last updated: 2/20/2020

A Phase I double blind study of metformin acting on endogenous neural progenitor cells in children with multiple sclerosis (MetF MS)

We want to see if we can repair damaged myelin in children with MS using a drug called metformin. Previous research has shown that metformin helps repair myelin in mice and may associate with decreased relapses in adults with MS and metabolic syndromes.

If interested please contact Tara Berenbaum (416-813-7654 x328576 or

Damage to white matter in the brain occurs in MS, and results in sensory, motor, and cognitive problems. Multiple disease modifying therapies are available, including therapies that provide good control of inflammatory disease activity, but do not reverse the progressive nature of the disease. Importantly, the current standard of care includes only therapies that target inflammatory factors related to the disease; approaching the disease from a reparative perspective may have additional benefits.

Currently, while there is much research focused on repair and remyelination, there are no effective medical therapies to promote brain repair and reduce disability following white matter damage. In the proposed research, we hope to change this situation by enhancing the creation of new oligodendrocytes, the cells that make myelin, and in so doing to promote white matter repair. To do this, we will take advantage of the fact that our brains contain resident precursor cells that normally make oligodendrocytes throughout life, and will ask whether we can pharmacologically activate these precursors to promote repair. Excitingly, our team has discovered that a widely-used and safe drug, metformin, will enhance the creation of oligodendrocytes from neural precursors and that, following pediatric white matter injury, this promotes structural and functional recovery.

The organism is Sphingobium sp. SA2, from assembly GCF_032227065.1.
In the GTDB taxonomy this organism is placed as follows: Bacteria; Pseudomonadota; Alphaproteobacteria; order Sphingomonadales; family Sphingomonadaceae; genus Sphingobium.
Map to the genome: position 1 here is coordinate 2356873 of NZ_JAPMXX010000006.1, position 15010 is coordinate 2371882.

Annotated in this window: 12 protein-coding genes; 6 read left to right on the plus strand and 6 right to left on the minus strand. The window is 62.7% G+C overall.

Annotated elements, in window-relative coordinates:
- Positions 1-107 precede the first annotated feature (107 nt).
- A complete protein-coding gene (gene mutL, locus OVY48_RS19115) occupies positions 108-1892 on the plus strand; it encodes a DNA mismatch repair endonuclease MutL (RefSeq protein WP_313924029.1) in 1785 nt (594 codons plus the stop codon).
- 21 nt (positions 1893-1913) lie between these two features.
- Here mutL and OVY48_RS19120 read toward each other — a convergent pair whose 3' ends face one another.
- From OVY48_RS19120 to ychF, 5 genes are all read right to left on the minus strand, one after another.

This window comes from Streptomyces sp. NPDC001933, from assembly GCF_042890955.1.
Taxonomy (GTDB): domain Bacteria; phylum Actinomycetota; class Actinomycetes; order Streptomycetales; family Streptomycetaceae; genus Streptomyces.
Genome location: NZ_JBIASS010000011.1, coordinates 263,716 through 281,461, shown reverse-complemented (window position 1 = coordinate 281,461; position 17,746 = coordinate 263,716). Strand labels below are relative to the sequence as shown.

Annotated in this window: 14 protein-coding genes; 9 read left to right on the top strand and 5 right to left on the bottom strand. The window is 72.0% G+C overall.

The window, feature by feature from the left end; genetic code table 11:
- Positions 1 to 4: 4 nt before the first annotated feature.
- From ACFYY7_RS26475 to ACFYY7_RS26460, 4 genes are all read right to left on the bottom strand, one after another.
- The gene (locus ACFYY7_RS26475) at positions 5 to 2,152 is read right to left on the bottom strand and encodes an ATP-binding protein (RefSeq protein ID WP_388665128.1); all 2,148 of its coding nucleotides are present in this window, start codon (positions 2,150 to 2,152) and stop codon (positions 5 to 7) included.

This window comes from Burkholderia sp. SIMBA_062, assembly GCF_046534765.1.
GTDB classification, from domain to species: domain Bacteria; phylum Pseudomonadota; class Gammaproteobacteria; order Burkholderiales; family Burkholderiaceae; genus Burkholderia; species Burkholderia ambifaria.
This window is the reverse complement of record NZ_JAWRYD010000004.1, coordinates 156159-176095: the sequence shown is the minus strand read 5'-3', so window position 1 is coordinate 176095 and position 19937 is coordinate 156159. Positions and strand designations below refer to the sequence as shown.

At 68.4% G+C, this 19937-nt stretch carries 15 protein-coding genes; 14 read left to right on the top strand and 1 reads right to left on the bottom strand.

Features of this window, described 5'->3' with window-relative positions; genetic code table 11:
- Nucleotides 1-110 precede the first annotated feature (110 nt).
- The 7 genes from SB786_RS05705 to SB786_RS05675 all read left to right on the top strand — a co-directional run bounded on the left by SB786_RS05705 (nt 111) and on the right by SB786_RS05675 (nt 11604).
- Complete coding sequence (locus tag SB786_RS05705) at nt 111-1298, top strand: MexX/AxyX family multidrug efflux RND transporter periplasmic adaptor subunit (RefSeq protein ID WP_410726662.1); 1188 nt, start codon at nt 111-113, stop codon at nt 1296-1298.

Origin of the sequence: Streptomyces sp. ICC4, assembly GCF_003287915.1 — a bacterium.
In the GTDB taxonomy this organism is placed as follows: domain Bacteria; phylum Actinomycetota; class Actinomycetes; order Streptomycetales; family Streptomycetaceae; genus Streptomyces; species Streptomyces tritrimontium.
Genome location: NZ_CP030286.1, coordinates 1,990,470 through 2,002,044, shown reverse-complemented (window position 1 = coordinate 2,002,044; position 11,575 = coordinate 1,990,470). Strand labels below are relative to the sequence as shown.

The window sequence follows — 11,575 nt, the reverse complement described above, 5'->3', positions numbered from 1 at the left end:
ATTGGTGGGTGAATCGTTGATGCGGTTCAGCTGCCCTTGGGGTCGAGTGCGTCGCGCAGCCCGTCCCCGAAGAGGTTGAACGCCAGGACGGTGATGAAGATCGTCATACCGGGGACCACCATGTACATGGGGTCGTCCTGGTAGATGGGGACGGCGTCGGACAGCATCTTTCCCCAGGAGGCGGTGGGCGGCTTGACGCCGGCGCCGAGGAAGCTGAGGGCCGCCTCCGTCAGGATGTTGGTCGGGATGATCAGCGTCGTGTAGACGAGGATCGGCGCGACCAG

The use of metformin represents a highly innovative strategy to treat youth with MS. Finding a low-cost strategy may be of great benefit both to society and individuals with MS. This early phase trial will produce essential preliminary evidence for safety and tolerability of this approach.

In this study, participants will take metformin for either 3, 6, or 9 months depending on which group they are randomly assigned to. Participation will be for a total of 12 months and will require 5 visits to SickKids.

Positive results in our clinical trial will lead to a dramatic shift in how we treat youth with multiple sclerosis, and will pave the way for future additional clinical trials in children and adults with multiple sclerosis.

If interested please contact Tara Berenbaum (416-813-7654 x328576 or